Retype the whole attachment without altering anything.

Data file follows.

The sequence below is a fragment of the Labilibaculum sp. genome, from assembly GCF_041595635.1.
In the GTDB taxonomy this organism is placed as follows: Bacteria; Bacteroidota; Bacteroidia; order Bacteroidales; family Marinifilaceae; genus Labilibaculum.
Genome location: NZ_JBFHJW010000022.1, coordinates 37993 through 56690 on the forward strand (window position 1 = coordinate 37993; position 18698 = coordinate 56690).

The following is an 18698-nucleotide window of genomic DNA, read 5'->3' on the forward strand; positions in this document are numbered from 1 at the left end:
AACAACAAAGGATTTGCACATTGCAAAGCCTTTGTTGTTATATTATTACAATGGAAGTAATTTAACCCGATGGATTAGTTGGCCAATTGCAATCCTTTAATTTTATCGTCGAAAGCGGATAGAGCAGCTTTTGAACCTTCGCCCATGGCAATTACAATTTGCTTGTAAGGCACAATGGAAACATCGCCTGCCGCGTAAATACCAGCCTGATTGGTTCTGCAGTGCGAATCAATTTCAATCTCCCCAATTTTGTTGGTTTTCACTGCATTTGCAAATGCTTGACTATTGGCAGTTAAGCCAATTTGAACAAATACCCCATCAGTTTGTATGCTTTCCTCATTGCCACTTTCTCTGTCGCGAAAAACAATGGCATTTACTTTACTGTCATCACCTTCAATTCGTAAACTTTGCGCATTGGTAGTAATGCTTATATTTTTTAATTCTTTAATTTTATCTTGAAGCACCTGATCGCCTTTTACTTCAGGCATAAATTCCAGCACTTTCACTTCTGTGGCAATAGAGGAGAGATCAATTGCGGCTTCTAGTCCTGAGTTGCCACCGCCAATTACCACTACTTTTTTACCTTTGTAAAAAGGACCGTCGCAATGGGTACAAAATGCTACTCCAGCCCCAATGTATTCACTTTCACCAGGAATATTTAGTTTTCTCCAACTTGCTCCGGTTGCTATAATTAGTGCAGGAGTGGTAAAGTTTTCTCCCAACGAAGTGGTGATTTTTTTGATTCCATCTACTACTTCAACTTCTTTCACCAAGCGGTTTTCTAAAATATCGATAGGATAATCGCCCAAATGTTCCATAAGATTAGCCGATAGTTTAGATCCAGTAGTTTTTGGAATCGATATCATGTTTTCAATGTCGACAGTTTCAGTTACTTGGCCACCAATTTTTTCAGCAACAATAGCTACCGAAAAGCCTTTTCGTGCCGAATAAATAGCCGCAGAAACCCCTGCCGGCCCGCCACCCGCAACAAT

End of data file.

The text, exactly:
The sequence below is a fragment of the Labilibaculum sp. genome, from assembly GCF_041595635.1.
In the GTDB taxonomy this organism is placed as follows: Bacteria; Bacteroidota; Bacteroidia; order Bacteroidales; family Marinifilaceae; genus Labilibaculum.
Genome location: NZ_JBFHJW010000022.1, coordinates 37993 through 56690 on the forward strand (window position 1 = coordinate 37993; position 18698 = coordinate 56690).

The following is an 18698-nucleotide window of genomic DNA, read 5'->3' on the forward strand; positions in this document are numbered from 1 at the left end:
AACAACAAAGGATTTGCACATTGCAAAGCCTTTGTTGTTATATTATTACAATGGAAGTAATTTAACCCGATGGATTAGTTGGCCAATTGCAATCCTTTAATTTTATCGTCGAAAGCGGATAGAGCAGCTTTTGAACCTTCGCCCATGGCAATTACAATTTGCTTGTAAGGCACAATGGAAACATCGCCTGCCGCGTAAATACCAGCCTGATTGGTTCTGCAGTGCGAATCAATTTCAATCTCCCCAATTTTGTTGGTTTTCACTGCATTTGCAAATGCTTGACTATTGGCAGTTAAGCCAATTTGAACAAATACCCCATCAGTTTGTATGCTTTCCTCATTGCCACTTTCTCTGTCGCGAAAAACAATGGCATTTACTTTACTGTCATCACCTTCAATTCGTAAACTTTGCGCATTGGTAGTAATGCTTATATTTTTTAATTCTTTAATTTTATCTTGAAGCACCTGATCGCCTTTTACTTCAGGCATAAATTCCAGCACTTTCACTTCTGTGGCAATAGAGGAGAGATCAATTGCGGCTTCTAGTCCTGAGTTGCCACCGCCAATTACCACTACTTTTTTACCTTTGTAAAAAGGACCGTCGCAATGGGTACAAAATGCTACTCCAGCCCCAATGTATTCACTTTCACCAGGAATATTTAGTTTTCTCCAACTTGCTCCGGTTGCTATAATTAGTGCAGGAGTGGTAAAGTTTTCTCCCAACGAAGTGGTGATTTTTTTGATTCCATCTACTACTTCAACTTCTTTCACCAAGCGGTTTTCTAAAATATCGATAGGATAATCGCCCAAATGTTCCATAAGATTAGCCGATAGTTTAGATCCAGTAGTTTTTGGAATCGATATCATGTTTTCAATGTCGACAGTTTCAGTTACTTGGCCACCAATTTTTTCAGCAACAATAGCTACCGAAAAGCCTTTTCGTGCCGAATAAATAGCCGCAGAAACCCCTGCCGGCCCGCCACCCGCAACAAT